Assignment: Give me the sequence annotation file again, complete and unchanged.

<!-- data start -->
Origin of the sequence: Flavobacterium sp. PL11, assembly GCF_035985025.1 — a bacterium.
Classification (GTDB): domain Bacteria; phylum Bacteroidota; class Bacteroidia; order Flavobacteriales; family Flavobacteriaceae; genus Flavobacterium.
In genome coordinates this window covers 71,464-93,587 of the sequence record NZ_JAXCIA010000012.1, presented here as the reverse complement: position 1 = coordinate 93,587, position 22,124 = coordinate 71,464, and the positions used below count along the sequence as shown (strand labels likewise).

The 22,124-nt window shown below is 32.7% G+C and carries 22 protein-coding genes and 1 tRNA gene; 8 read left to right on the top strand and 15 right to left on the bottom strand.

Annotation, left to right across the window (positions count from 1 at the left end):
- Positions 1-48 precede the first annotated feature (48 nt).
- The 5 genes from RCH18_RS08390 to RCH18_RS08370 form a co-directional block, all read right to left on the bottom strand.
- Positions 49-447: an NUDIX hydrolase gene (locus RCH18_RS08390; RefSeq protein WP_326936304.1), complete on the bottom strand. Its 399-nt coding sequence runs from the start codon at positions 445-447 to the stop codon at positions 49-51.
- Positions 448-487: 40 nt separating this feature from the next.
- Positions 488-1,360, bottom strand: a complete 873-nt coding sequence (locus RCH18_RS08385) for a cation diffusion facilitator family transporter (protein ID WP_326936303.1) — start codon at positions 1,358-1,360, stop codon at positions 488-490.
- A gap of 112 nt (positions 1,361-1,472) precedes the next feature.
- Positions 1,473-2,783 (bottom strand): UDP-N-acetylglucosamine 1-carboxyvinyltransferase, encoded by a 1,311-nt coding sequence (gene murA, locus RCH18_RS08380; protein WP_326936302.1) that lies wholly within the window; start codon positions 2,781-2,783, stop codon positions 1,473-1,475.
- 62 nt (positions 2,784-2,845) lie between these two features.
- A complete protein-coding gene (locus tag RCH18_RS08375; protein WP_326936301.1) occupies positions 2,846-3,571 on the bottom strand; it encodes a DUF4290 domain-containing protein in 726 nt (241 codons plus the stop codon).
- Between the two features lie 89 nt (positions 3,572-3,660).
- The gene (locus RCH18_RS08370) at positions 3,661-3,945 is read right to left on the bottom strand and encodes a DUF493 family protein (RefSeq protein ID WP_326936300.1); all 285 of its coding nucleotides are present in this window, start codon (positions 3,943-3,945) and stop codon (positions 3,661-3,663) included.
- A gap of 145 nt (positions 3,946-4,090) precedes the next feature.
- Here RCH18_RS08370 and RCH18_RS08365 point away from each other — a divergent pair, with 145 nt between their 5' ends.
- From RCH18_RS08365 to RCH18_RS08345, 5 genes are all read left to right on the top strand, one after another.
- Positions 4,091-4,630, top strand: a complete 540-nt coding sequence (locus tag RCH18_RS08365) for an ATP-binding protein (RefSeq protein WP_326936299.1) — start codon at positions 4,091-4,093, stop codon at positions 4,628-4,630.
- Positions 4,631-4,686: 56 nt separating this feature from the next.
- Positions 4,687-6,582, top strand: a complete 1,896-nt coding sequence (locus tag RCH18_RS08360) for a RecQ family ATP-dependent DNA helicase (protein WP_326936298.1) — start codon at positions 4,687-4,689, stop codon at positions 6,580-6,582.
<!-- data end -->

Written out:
Origin of the sequence: Flavobacterium sp. PL11, assembly GCF_035985025.1 — a bacterium.
Classification (GTDB): domain Bacteria; phylum Bacteroidota; class Bacteroidia; order Flavobacteriales; family Flavobacteriaceae; genus Flavobacterium.
In genome coordinates this window covers 71,464-93,587 of the sequence record NZ_JAXCIA010000012.1, presented here as the reverse complement: position 1 = coordinate 93,587, position 22,124 = coordinate 71,464, and the positions used below count along the sequence as shown (strand labels likewise).

The 22,124-nt window shown below is 32.7% G+C and carries 22 protein-coding genes and 1 tRNA gene; 8 read left to right on the top strand and 15 right to left on the bottom strand.

Annotation, left to right across the window (positions count from 1 at the left end):
- Positions 1-48 precede the first annotated feature (48 nt).
- The 5 genes from RCH18_RS08390 to RCH18_RS08370 form a co-directional block, all read right to left on the bottom strand.
- Positions 49-447: an NUDIX hydrolase gene (locus RCH18_RS08390; RefSeq protein WP_326936304.1), complete on the bottom strand. Its 399-nt coding sequence runs from the start codon at positions 445-447 to the stop codon at positions 49-51.
- Positions 448-487: 40 nt separating this feature from the next.
- Positions 488-1,360, bottom strand: a complete 873-nt coding sequence (locus RCH18_RS08385) for a cation diffusion facilitator family transporter (protein ID WP_326936303.1) — start codon at positions 1,358-1,360, stop codon at positions 488-490.
- A gap of 112 nt (positions 1,361-1,472) precedes the next feature.
- Positions 1,473-2,783 (bottom strand): UDP-N-acetylglucosamine 1-carboxyvinyltransferase, encoded by a 1,311-nt coding sequence (gene murA, locus RCH18_RS08380; protein WP_326936302.1) that lies wholly within the window; start codon positions 2,781-2,783, stop codon positions 1,473-1,475.
- 62 nt (positions 2,784-2,845) lie between these two features.
- A complete protein-coding gene (locus tag RCH18_RS08375; protein WP_326936301.1) occupies positions 2,846-3,571 on the bottom strand; it encodes a DUF4290 domain-containing protein in 726 nt (241 codons plus the stop codon).
- Between the two features lie 89 nt (positions 3,572-3,660).
- The gene (locus RCH18_RS08370) at positions 3,661-3,945 is read right to left on the bottom strand and encodes a DUF493 family protein (RefSeq protein ID WP_326936300.1); all 285 of its coding nucleotides are present in this window, start codon (positions 3,943-3,945) and stop codon (positions 3,661-3,663) included.
- A gap of 145 nt (positions 3,946-4,090) precedes the next feature.
- Here RCH18_RS08370 and RCH18_RS08365 point away from each other — a divergent pair, with 145 nt between their 5' ends.
- From RCH18_RS08365 to RCH18_RS08345, 5 genes are all read left to right on the top strand, one after another.
- Positions 4,091-4,630, top strand: a complete 540-nt coding sequence (locus tag RCH18_RS08365) for an ATP-binding protein (RefSeq protein WP_326936299.1) — start codon at positions 4,091-4,093, stop codon at positions 4,628-4,630.
- Positions 4,631-4,686: 56 nt separating this feature from the next.
- Positions 4,687-6,582, top strand: a complete 1,896-nt coding sequence (locus tag RCH18_RS08360) for a RecQ family ATP-dependent DNA helicase (protein WP_326936298.1) — start codon at positions 4,687-4,689, stop codon at positions 6,580-6,582.